Thursday, February 20, 2020

355 Ships!

As President Trump’s first term reaches its conclusion and he prepares to run again, his administration focuses on fulfilling promises from the 2016 campaign. One concrete point is Trump’s goal to expand the US Navy’s fleet to 355 ships, an ambition confirmed in several subsequent statements. Congress cemented his aspirations into law in Section 1025 of the 2018 National Defense Authorization Act. 

However, the possibility of building and maintaining 355 manned ships appears increasingly impossible given projected budgets and the Navy’s current rate of development. In the face of an increasingly unachievable goal, many argue that numbers are not the most important metric. For instance, one way out of the numerical dilemma would be to change the way that ships are counted. Technology has provided improved capabilities for unmanned ships; in fact, the Navy has several times attempted to expand the counting methodology but failed in the face of congressional opposition. Defense hawks worry that such changes are merely artifices designed to undercut the Navy.

Some critics argue that the value placed on numbers is wholly misleading, and that capabilities of ships could be a better way to measure the quality of the fleet. However, ship count is more easily understood than fleet capability. Defense hawks cling to the concept of safety and strength in numbers, and so numerical methodology remains the ultimate measure of the size and strength of the Navy, to its detriment.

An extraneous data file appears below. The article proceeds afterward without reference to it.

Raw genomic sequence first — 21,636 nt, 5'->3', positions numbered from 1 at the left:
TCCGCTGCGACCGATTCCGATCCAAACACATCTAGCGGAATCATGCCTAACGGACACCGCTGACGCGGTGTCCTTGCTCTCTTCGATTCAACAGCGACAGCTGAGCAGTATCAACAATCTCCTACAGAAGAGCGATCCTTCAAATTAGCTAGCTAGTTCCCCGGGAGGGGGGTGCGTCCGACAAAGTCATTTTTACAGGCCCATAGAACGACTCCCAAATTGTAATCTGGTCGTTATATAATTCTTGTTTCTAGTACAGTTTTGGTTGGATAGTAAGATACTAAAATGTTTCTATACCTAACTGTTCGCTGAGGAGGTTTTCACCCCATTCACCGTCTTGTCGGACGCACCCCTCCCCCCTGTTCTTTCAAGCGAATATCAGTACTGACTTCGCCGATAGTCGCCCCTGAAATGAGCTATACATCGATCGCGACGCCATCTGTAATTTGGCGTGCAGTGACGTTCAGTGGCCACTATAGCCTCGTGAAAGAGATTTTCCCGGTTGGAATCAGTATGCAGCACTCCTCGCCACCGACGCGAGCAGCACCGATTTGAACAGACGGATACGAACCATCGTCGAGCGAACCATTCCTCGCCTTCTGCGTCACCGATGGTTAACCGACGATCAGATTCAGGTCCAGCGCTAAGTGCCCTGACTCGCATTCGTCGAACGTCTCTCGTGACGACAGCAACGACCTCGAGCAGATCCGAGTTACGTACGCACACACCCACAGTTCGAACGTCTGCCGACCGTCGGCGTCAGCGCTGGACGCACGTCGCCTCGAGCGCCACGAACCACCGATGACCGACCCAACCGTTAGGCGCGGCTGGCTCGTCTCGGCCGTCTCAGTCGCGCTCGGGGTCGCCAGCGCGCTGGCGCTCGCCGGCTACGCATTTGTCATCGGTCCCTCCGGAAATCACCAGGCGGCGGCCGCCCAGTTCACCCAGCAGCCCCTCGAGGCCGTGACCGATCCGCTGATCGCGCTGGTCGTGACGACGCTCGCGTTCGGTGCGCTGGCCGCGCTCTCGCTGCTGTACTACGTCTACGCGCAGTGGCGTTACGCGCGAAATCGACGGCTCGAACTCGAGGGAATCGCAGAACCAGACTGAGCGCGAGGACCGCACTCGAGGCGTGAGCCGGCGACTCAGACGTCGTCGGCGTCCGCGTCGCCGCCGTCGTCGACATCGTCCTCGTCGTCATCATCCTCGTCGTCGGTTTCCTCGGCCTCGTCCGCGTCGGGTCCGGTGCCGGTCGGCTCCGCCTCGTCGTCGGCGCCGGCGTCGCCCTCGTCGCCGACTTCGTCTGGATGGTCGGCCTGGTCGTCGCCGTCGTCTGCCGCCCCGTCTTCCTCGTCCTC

Criticism and vacillation within the methodology of ship-counting can seem irrelevant; however, the Navy’s inability to meet or circumvent the administration’s demand for 355 ships a worryingly critical failure. Most importantly, by delaying the announcement of the new FSA until the spring, the Navy missed an opportunity to include its results in the new 2021 budget and forfeited the ability to reshape the fleet and meet the standards of the modern national defense strategy. The American fleet risks losing its superior position the longer it struggles to define technicalities of how its forces should be structured.

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